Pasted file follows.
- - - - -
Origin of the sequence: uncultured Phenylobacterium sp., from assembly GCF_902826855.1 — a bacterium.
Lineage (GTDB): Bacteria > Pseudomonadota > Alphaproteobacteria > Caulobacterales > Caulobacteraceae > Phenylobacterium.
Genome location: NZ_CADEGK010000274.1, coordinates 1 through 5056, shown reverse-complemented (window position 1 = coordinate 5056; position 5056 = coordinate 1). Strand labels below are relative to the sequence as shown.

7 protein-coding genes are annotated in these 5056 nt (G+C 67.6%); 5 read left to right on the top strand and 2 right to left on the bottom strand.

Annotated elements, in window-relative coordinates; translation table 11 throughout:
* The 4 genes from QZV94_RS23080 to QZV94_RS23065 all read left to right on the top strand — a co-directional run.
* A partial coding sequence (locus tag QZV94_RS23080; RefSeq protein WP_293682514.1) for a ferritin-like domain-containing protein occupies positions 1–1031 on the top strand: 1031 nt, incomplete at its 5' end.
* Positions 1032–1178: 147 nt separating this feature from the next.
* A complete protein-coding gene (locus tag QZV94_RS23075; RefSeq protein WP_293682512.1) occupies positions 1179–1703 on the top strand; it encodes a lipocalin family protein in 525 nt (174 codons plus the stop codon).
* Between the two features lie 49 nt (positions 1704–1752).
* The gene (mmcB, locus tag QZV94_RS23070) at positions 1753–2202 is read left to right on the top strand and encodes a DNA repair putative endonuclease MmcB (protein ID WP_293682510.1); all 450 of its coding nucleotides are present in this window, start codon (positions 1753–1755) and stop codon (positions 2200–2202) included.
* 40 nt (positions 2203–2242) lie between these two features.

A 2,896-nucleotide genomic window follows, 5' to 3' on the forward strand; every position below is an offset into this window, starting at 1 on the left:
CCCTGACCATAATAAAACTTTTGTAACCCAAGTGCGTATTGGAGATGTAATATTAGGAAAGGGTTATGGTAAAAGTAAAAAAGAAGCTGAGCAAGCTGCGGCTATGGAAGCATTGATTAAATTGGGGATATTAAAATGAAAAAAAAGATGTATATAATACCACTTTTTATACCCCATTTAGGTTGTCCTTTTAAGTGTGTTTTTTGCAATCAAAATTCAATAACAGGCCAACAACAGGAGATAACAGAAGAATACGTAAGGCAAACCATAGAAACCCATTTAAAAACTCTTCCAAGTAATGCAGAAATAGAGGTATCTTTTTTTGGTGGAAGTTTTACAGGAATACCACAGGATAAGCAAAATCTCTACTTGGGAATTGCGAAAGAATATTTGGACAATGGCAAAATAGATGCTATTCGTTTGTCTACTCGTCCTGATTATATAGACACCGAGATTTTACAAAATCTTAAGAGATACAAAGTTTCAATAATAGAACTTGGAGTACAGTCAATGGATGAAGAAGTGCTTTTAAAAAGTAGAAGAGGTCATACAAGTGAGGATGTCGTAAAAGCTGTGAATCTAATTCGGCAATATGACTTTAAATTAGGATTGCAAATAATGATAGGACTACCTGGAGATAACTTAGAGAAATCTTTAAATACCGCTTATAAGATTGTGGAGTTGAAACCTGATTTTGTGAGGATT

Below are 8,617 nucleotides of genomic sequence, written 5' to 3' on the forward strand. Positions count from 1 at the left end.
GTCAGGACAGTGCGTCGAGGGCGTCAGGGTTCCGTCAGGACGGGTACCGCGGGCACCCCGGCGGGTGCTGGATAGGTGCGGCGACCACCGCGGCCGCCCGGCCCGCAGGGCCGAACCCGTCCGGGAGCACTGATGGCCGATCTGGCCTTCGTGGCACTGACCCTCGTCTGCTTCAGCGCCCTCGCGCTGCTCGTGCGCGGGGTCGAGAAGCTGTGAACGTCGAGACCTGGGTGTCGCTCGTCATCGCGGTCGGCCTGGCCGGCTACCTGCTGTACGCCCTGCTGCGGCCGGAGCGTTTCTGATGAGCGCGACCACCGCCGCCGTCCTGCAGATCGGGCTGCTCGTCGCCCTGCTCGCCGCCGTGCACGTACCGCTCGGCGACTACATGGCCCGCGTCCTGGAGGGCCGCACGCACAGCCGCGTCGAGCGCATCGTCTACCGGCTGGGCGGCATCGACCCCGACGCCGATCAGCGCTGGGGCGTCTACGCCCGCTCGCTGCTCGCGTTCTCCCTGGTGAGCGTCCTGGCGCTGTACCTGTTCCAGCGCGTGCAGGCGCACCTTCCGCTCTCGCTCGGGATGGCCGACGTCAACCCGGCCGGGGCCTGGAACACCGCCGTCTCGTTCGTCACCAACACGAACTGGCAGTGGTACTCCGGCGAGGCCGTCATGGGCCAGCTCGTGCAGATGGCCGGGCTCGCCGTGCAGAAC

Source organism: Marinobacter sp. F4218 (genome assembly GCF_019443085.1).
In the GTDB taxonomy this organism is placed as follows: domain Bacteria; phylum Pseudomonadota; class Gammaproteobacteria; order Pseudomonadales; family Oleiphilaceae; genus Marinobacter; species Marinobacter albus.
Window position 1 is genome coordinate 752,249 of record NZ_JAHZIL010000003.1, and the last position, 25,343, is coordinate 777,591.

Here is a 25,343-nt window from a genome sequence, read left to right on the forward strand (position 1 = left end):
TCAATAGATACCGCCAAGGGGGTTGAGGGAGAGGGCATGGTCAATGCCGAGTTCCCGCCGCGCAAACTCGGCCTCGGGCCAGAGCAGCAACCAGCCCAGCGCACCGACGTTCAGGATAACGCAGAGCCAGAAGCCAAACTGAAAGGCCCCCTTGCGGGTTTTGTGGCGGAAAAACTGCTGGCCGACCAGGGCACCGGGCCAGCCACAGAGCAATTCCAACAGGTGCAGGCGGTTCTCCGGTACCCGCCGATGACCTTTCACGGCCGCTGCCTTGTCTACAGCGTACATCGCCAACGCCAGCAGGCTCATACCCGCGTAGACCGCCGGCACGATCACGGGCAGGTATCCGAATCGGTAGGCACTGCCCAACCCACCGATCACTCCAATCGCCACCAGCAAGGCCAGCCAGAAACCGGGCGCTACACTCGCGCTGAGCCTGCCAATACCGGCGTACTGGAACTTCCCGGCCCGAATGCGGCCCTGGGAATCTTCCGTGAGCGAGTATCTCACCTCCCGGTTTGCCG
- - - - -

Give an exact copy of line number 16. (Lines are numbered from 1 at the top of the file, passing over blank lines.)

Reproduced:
GTCAGGACAGTGCGTCGAGGGCGTCAGGGTTCCGTCAGGACGGGTACCGCGGGCACCCCGGCGGGTGCTGGATAGGTGCGGCGACCACCGCGGCCGCCCGGCCCGCAGGGCCGAACCCGTCCGGGAGCACTGATGGCCGATCTGGCCTTCGTGGCACTGACCCTCGTCTGCTTCAGCGCCCTCGCGCTGCTCGTGCGCGGGGTCGAGAAGCTGTGAACGTCGAGACCTGGGTGTCGCTCGTCATCGCGGTCGGCCTGGCCGGCTACCTGCTGTACGCCCTGCTGCGGCCGGAGCGTTTCTGATGAGCGCGACCACCGCCGCCGTCCTGCAGATCGGGCTGCTCGTCGCCCTGCTCGCCGCCGTGCACGTACCGCTCGGCGACTACATGGCCCGCGTCCTGGAGGGCCGCACGCACAGCCGCGTCGAGCGCATCGTCTACCGGCTGGGCGGCATCGACCCCGACGCCGATCAGCGCTGGGGCGTCTACGCCCGCTCGCTGCTCGCGTTCTCCCTGGTGAGCGTCCTGGCGCTGTACCTGTTCCAGCGCGTGCAGGCGCACCTTCCGCTCTCGCTCGGGATGGCCGACGTCAACCCGGCCGGGGCCTGGAACACCGCCGTCTCGTTCGTCACCAACACGAACTGGCAGTGGTACTCCGGCGAGGCCGTCATGGGCCAGCTCGTGCAGATGGCCGGGCTCGCCGTGCAGAAC